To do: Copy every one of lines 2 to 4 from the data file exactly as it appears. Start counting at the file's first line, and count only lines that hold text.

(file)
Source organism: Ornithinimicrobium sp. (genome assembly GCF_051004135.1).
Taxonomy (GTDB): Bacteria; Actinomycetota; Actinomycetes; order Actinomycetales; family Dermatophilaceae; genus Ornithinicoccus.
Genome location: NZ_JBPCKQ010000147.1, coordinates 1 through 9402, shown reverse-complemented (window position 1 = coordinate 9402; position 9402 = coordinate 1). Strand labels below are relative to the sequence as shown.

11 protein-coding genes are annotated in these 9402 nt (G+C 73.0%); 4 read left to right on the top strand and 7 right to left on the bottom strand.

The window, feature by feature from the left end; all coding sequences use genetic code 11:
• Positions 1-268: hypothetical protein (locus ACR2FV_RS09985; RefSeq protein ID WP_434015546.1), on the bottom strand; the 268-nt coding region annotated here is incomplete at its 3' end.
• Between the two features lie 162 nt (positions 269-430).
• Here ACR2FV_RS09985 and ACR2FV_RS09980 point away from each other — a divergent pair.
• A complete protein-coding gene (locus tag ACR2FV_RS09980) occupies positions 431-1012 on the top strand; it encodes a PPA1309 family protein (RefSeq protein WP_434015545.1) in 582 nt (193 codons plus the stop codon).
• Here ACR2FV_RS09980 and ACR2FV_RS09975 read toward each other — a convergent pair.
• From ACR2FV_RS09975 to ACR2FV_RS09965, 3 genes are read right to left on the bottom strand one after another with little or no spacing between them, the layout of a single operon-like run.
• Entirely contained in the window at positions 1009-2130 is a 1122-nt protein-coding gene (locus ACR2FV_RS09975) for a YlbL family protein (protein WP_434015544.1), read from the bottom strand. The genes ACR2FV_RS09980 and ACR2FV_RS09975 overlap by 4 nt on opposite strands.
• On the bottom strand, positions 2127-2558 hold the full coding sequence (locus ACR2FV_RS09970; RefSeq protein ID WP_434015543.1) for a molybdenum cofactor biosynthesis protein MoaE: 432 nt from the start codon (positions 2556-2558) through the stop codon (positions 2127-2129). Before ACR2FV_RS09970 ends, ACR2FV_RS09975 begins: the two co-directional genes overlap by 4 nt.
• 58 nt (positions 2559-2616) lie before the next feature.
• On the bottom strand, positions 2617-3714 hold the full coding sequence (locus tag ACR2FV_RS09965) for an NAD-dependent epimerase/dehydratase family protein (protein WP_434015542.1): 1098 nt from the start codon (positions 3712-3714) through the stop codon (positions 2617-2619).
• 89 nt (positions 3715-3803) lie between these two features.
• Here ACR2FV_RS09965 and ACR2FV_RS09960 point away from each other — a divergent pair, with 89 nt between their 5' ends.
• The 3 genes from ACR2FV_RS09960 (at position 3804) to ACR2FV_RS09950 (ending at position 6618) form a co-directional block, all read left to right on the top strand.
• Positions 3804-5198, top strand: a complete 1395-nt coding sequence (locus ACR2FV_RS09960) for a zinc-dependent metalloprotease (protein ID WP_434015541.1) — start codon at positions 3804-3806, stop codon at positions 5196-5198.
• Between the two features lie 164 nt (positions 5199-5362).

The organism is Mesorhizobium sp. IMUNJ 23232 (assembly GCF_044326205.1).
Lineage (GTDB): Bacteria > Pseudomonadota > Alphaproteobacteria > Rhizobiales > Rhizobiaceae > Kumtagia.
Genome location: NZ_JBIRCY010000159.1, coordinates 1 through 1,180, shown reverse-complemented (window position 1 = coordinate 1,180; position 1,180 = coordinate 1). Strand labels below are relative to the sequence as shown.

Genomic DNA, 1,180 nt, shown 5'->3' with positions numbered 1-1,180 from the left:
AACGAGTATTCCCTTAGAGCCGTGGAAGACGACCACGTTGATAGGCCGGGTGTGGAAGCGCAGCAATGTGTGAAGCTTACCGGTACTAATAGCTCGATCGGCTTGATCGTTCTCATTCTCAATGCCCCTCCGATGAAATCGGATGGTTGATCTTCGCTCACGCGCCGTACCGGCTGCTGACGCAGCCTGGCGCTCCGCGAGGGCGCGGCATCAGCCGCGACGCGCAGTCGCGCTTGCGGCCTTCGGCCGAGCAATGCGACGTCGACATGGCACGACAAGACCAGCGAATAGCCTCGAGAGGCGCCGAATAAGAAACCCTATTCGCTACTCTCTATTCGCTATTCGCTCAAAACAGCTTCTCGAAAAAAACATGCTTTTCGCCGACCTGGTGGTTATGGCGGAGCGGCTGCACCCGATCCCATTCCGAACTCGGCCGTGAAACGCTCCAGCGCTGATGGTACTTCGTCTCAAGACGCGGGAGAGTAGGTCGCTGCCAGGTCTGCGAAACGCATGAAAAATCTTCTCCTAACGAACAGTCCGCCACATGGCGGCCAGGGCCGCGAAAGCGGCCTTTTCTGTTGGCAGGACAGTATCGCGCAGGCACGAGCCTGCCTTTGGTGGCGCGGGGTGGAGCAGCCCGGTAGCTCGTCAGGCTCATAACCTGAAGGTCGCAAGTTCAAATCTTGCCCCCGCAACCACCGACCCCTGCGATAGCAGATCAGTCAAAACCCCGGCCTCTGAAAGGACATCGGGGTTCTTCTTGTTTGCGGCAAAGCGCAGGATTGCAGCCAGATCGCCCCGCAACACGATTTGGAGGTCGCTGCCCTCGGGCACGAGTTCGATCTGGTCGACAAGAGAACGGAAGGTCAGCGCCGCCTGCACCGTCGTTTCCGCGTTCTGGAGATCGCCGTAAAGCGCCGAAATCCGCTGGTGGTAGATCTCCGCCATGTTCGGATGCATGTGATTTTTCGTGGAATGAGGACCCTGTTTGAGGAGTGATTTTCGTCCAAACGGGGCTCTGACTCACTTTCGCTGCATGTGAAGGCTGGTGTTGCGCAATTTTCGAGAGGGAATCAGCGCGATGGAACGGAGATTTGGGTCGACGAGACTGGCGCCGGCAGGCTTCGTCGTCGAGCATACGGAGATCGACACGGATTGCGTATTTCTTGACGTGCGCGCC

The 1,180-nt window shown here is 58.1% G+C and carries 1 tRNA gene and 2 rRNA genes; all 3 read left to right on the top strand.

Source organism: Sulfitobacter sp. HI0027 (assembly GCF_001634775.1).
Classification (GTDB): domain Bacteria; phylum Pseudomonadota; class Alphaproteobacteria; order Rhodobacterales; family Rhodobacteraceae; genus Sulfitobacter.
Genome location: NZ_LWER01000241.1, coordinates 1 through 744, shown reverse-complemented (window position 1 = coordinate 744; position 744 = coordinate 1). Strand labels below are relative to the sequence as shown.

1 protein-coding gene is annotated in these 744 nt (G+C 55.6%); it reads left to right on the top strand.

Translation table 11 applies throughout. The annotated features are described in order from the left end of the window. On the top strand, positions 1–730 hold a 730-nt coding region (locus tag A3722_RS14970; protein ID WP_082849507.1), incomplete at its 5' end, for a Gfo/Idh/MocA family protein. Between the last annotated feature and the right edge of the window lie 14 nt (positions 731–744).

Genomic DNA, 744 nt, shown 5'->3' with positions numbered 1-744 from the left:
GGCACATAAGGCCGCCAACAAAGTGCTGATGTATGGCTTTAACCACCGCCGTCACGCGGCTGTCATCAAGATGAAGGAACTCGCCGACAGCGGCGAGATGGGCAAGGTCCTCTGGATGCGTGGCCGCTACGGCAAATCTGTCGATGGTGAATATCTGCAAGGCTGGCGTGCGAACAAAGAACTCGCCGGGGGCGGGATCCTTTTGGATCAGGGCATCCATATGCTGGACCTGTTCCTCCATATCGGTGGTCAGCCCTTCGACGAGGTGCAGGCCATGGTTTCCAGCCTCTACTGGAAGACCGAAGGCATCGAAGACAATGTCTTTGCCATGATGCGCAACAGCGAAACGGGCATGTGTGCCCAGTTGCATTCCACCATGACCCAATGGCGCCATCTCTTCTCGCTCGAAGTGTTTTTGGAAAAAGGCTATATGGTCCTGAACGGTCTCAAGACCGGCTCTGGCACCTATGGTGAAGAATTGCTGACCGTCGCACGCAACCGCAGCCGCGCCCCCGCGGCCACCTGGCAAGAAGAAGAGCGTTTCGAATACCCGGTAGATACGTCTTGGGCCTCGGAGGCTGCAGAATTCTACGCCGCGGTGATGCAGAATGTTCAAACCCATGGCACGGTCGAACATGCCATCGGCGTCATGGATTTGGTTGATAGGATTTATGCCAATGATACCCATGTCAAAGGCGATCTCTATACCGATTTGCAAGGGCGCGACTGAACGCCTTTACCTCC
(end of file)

Taxonomy (GTDB): Bacteria; Actinomycetota; Actinomycetes; order Actinomycetales; family Dermatophilaceae; genus Ornithinicoccus.
Genome location: NZ_JBPCKQ010000147.1, coordinates 1 through 9402, shown reverse-complemented (window position 1 = coordinate 9402; position 9402 = coordinate 1). Strand labels below are relative to the sequence as shown.

11 protein-coding genes are annotated in these 9402 nt (G+C 73.0%); 4 read left to right on the top strand and 7 right to left on the bottom strand.